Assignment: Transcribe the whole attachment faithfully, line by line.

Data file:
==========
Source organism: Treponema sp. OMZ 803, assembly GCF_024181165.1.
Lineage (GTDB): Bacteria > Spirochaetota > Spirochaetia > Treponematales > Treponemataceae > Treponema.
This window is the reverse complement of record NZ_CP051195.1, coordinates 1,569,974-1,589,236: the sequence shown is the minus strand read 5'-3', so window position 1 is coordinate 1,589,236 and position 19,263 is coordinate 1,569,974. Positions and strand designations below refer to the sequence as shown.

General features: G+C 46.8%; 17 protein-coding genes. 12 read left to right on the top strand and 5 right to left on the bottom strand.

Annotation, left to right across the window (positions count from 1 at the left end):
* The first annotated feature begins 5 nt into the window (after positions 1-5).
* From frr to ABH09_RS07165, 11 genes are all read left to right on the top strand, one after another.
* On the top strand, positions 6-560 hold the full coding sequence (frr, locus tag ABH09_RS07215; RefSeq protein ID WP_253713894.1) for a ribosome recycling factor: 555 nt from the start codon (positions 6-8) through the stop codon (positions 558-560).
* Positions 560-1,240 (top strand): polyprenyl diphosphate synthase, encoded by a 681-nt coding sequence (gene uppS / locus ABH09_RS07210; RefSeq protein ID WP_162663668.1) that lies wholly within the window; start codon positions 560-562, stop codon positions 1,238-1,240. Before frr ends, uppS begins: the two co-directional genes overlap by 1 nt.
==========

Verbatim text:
Source organism: Treponema sp. OMZ 803, assembly GCF_024181165.1.
Lineage (GTDB): Bacteria > Spirochaetota > Spirochaetia > Treponematales > Treponemataceae > Treponema.
This window is the reverse complement of record NZ_CP051195.1, coordinates 1,569,974-1,589,236: the sequence shown is the minus strand read 5'-3', so window position 1 is coordinate 1,589,236 and position 19,263 is coordinate 1,569,974. Positions and strand designations below refer to the sequence as shown.

General features: G+C 46.8%; 17 protein-coding genes. 12 read left to right on the top strand and 5 right to left on the bottom strand.

Annotation, left to right across the window (positions count from 1 at the left end):
* The first annotated feature begins 5 nt into the window (after positions 1-5).
* From frr to ABH09_RS07165, 11 genes are all read left to right on the top strand, one after another.
* On the top strand, positions 6-560 hold the full coding sequence (frr, locus tag ABH09_RS07215; RefSeq protein ID WP_253713894.1) for a ribosome recycling factor: 555 nt from the start codon (positions 6-8) through the stop codon (positions 558-560).
* Positions 560-1,240 (top strand): polyprenyl diphosphate synthase, encoded by a 681-nt coding sequence (gene uppS / locus ABH09_RS07210; RefSeq protein ID WP_162663668.1) that lies wholly within the window; start codon positions 560-562, stop codon positions 1,238-1,240. Before frr ends, uppS begins: the two co-directional genes overlap by 1 nt.